Thursday, August 20, 2009

The dulce life

I am currently staying in my lovely and generous brother's apartment. A lover of all things Italian, his presence pervades the space, and so I felt inspired to create a dinner involving flavors from that delectable boot of Europe.

As a little amuse bouche, some onions agrodolce , courtesy of Mario Batali.

For a main course, lamb ragu with papparadelle, served with a spoonful of ricotta and a sprinkling of mint.

For sides, two from Food and Wine. A lovely spicy rabe with anchovies and garlic. And an eggplant camponatina, served room temperature, replete with pine nuts, salt packed capers, celery, and green olives.

These were all very good. Some perhaps even delizioso. However, it was the dessert that this time sent me over the edge.

Also from Food and Wine, it was a dulce de leche torte, known as a volador. And I loved it immediately when the recipe's description mentioned its rustic informal nature (meaning it could look a little funny and crumble when you sliced it.)

And it was a funny looking fellow, surprisingly savory with no sugar involved. It's crust was a four layer number made of thin, thin disks of an incredibly yolk heavy dough, each of which puffed up considerably (hence the name's reference to "flying up" in Italian) as it did it's brief stint in the oven.

After cooling, between each delicate, bubbly, bumpy layer, I spread a coating of a mix of dulce de leche and water, before stacking another layer on top.

At the end, I sprinkled the top layer with powder sugar.

I then served slices of the room temperature torte with scoops of simple vanilla ice cream. It was stunning, if I do say so myself. The rich sweetness of the dulce de leche playing in incredible tandem with the snap and crunch of that remarkably flavorful eggy crust, with the creaminess of the vanilla ice cream coming in to add a little more moisture to the mix. Really, truly sweet.

The only thing perhaps sweeter in all of this was the view as we ate -

While I can't offer a recipe for the magic of this panorama, I can for the torte, which again comes from Food and Wine.

Dulce de Leche Torte (Volador)


For the pastry:
-12 large egg yolks
-1 teaspoon whole milk*
-1/8 teaspoon salt
-1 1/2 cups all purpose flour

For the filling:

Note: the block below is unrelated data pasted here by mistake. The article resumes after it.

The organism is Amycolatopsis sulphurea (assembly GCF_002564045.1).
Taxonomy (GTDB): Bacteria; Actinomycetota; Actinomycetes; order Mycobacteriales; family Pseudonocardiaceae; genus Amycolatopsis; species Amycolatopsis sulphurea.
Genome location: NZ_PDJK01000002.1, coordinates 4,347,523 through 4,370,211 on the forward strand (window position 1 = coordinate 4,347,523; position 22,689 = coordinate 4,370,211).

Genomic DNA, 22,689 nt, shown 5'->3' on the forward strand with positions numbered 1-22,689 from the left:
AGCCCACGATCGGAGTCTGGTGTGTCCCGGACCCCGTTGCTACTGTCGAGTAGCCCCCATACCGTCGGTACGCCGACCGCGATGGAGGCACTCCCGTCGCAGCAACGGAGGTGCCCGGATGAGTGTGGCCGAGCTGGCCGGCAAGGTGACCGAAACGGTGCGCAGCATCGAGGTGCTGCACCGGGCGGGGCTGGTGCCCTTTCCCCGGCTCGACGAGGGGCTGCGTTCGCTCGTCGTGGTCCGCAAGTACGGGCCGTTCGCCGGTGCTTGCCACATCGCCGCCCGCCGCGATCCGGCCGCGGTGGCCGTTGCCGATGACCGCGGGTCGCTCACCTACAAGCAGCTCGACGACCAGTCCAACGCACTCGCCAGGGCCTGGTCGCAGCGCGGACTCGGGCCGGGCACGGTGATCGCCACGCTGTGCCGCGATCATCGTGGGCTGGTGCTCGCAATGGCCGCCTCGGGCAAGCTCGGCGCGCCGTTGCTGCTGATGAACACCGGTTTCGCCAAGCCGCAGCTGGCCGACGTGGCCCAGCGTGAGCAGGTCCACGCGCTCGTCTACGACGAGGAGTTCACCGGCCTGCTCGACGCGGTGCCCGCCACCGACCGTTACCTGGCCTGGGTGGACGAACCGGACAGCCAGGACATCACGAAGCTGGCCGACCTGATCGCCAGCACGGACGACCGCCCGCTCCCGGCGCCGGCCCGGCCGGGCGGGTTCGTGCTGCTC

-2 cups dulce de leche
-3 tablespoons water
-1 tablespoon confectioners sugar

*Not wanting to buy a big thing of whole milk just for this, I stealthily procured some from the bodega down the street. No, I didn't steal it; I just poured a small splash of the stuff into a coffee cup and paid the 75 cents for that. Really, it was less than the amount that someone who likes light coffee would use and I didn't even get any coffee out of the deal, so I feel no remorse.


Make pastry:
1. Preheat oven to 400°F with rack in middle. Generously brush a large baking sheet with vegetable oil.

2. Stir together yolks, milk, and salt.

3. Put flour in a large bowl and make a well in center. Add yolk mixture to well and gently stir with a fork, gradually pulling in flour closest to egg mixture to make a paste. Knead in all of remaining flour with your hands to form a dough (dough will be very firm).

4. Transfer dough to a work surface and knead, lightly dusting with additional flour as necessary, until smooth and elastic, 8 to 10 minutes.

5. Flatten dough into a disk, then quarter and form each quarter into a ball.

6. Keeping remaining dough covered with a kitchen towel (not terry cloth), firmly roll out 1 piece on a clean surface into a 12-inch round, lifting and turning dough as necessary. (Dough will be slightly sticky but will lift up easily; round will be very thin with uneven edges.)

7. Transfer to baking sheet and bake until edge is golden and curls up, about 5 minutes. Carefully turn over and bake until cooked through and both sides are golden in some spots (lift to check), 3 to 4 minutes more. Transfer to a rack to cool.

8. Repeat with remaining dough. (Pastry will overlap on racks.)

Make filling:
1. Stir together dulce de leche and water in a bowl. If mixture is not spreadable, warm in a small heavy saucepan over medium-low heat, whisking until smooth. Thin with additional water if necessary.

Assemble torte:
1. Arrange 1 pastry layer on a serving plate and spread evenly with 2/3 cup filling. Repeat with 2 more pastry layers and remaining filling, stacking layers.

2. Dust remaining pastry layer with confectioners sugar and arrange on top.

3. To serve, cut or crack torte into portions using 2 large spoons.

Dulce De Leche on Foodista

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